[My husband keeps me sane.]
I've heard that some women can't stand their husbands when they're pregnant. Not this woman. As independent as I think I am. As strong. As determined. As tenacious and scrappy. I'm afraid I'd be a tragic mess without Joe. I don't tell him enough. How happy I am that I married him. That I chose to have a baby with him. That he chose to marry me. Have a baby with me. How grateful I am for his unconditional love. Because believe me, there are moments when I wouldn't love me. But he does. And he tells me. Over and over. How grateful I am for his kindness. His compliments. That he tells me I'm beautiful. Even as I get bigger and crankier and dismiss every ounce of his flattery and crinkle my nose at the mention of beauty. Still he tells me I'm beautiful. And in moments of solitude, I think of that. And in moments of frustration, I think of that. And I think Damn girl, you're lucky to be so loved. And I think about my son. How lucky he is to have a father who sets his head on my stomach and says "Hello in there. How you doing? If you can hear me, kick me in the face. It's the only time I'll allow it, so do it while you can."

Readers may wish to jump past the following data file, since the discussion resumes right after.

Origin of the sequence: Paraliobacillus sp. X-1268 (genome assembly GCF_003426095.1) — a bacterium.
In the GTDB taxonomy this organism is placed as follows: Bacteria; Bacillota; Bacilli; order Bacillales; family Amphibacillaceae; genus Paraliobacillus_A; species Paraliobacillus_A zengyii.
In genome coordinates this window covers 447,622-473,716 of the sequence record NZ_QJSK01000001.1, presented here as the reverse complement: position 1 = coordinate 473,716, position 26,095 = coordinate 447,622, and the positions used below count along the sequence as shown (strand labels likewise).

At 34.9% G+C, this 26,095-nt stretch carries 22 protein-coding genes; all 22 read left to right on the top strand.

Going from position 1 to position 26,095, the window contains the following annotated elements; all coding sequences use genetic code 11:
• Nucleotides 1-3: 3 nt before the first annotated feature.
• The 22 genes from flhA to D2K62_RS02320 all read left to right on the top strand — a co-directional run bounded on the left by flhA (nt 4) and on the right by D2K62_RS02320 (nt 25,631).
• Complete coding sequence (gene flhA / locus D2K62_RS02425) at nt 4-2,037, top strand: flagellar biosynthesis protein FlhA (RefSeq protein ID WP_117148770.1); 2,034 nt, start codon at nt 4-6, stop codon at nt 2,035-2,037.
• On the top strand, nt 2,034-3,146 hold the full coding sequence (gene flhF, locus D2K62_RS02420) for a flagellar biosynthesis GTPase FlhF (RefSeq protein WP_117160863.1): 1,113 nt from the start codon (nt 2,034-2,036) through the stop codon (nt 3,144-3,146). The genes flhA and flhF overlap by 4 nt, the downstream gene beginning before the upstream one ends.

Pregnancy, as exciting as it is, can be a frightening endeavor. It can be as heavy or as light as you want it to be. As dramatic. Or humorous as you want it to be. You see that hand puppet up there? That's my husband's hand. He drew on it while I was in the middle of a glucose test last month at our birthing center. For those of you who are unfamiliar with glucose tests, it's a gestational diabetes screening that requires guzzling a bottle of foul-tasting, sugary syrup and then waiting an hour for a blood draw. During that hour, my husband went to the bathroom, where he grabbed a Sharpie marker used for marking urine samples, and on his hand drew two eyes and a mouth. When he returned to the waiting room, he insisted on talking using only the hand puppet. In a ridiculous voice, of course. When it was time to draw blood he made obscene faces with the puppet behind the nurse's back causing me to giggle awkwardly before being pricked. Note: I failed this test and returned three days later (without Joe) for a three-hour test that required 12 hours of fasting and ingesting a stronger, more sugary syrup concoction Without him the test was boring. Tedious. Definitely not funny. Definitely not worth writing about. Other than the fact that I passed. At the next appointment, my 32-week appointment, while we waited for the midwife to enter our room, Joe and I played a game of hot potato with the rubbery life-size fetuses on display. This was followed by a game of Which is it: Pregnant or FUPA? There was a lot of activity that day in the birthing center. A woman was in labor at the end of the hallway. Female family members of all shapes and sizes were running amok awaiting the arrival of a niece, or nephew, or cousin, or grandchild. One woman's FUPA so closely resembled a baby bump that we were convinced she was pregnant until we realized she was in her mid-50s. At least. I was laughing so hard when the midwife walked in the room I could hardly regain my composure. I married Joe for these moments. Because there's no one else I would rather toss a rubber fetus with at 34 weeks pregnant, who makes me laugh when I'm uncomfortable who tells me I'm beautiful even though I'm beginning to resemble The Blueberry Girl from Willy Wonka & The Chocolate Factory. My wish for all girls who one day hope to settle down with a mate is that they find someone who stretches mundane moments into stories worth retelling. Because that's all life is. The good stuff, anyway. The meaty stuff. The stuff that lulls us to sleep at night. Stories and moments strung between people like a tangled fishing line invisible to everyone else but you. What matters and consoles Comforts and inspires. Love is the man who rubs your back when you're sick and pregnant as I was this week. The man who heads to the drug store at midnight to get cough drops and sore throat spray for his wife, who's lying in bed miserable and wheezing. The man who actually sprays the stuff in his wife's mouth even though she's just warned him, "I might vomit on you when you do it." The man who pats his pillow at night and lets his wife curl up beside him hooking her leg over his and where there once was empty space now there's an unborn son. Wedged between them. Kicking them both. Like some kind of baby Morse code for goodnight. On Monday night I had my first painting class in a series of six painting classes at an art center in downtown St. Petersburg. It was a Christmas gift from Joe. I figured I best get the classes in now. Before The King is born. I also figured I'd paint something cool for The Baby Cave. I walked into class with my canvas. My paints My palette in tow. I was sick. My voice was gone. I was sucking on honey cough drops and nursing a bottle of water. I thought painting would make me feel better. The woman next to me asked when I was due. "June 1," I rasped, pointing to my throat to indicate my voice was shot. "Boy or girl?" She asked. "Boy," I whispered. "You're in for a treat," she said. "I LOVE my boy. He's my everything." I smiled. Nodded knowingly. When really I know nothing. Yet. "His father was out of the picture before he was even born," the woman continued. "I was four months pregnant when he left." She looked at me strong, determined tenacious and scrappy. "How old is he now?" I asked. "21. He just got into art school. He's the one who encouraged me to take this class." I looked at the painting she had started. It was of a woman's back. A muscular woman draped in red silk. I looked at my own sorry painting of two brown owls and hung my head in embarrassment. "You'll be surprised by how much boys love their mamas," she said. An hour later, I bailed out of class early. I could hardly breathe. The smell of acrylic paint was making me nauseous. I was coughing too much to be in public anyway. I felt stupid for surrounding myself with healthy people. I felt guilty for spreading my sickness. I waddled in the dark to my car. The Rays game had just let out. The city was buzzing with traffic. The air was sticky and filled with the sounds of honking horns and car stereos with too much treble. I drove to CVS to get Robitussin. In the parking lot, I saw a little white dog with three legs. He was so happy. He had that dog smile going on. Tongue out. Half-jumping, half-walking alongside his owner. Suddenly, uncontrollably I started bawling. I don't know why. Was it the three-legged dog? The single mother with the artist son? Hormones? Bronchitis? Anxiety? I drove home crying. I walked through the front door crying. I plodded up the set of stairs leading into our living room. Crying. Joe turned the corner. The pug circled my feet. A bad sitcom laugh track hee-hawed on TV. "How was your class?" He stopped short. Saw me My tear-streaked face. My pathetic owl painting. My bag of acrylic paints. "WHAT'S WRONG?" He asked, bewildered. "I don't know," I whimpered. I crumpled into his chest. A sniffling heap of phlegm and belly. My forearms speckled in brown paint. "Was the class THAT bad?" He asked. "No," I replied hoarsely. Dumbly. "The class was great. I loved the class. I painted two stupid owls." I flashed my painting. He smiled. "I thought they were bears." I started to laugh. A cry-laugh. A pitiful cry-laugh. I thought of the single mom. Who is, by the way, still single. How much braver than I she was. I thought of the three-legged dog running at a good clip through the CVS parking lot. Beaming. Oblivious to his handicap. "So what exactly is the matter?" Joe asked. I blubbered to find the words. But all I could muster was Thank you. For being there.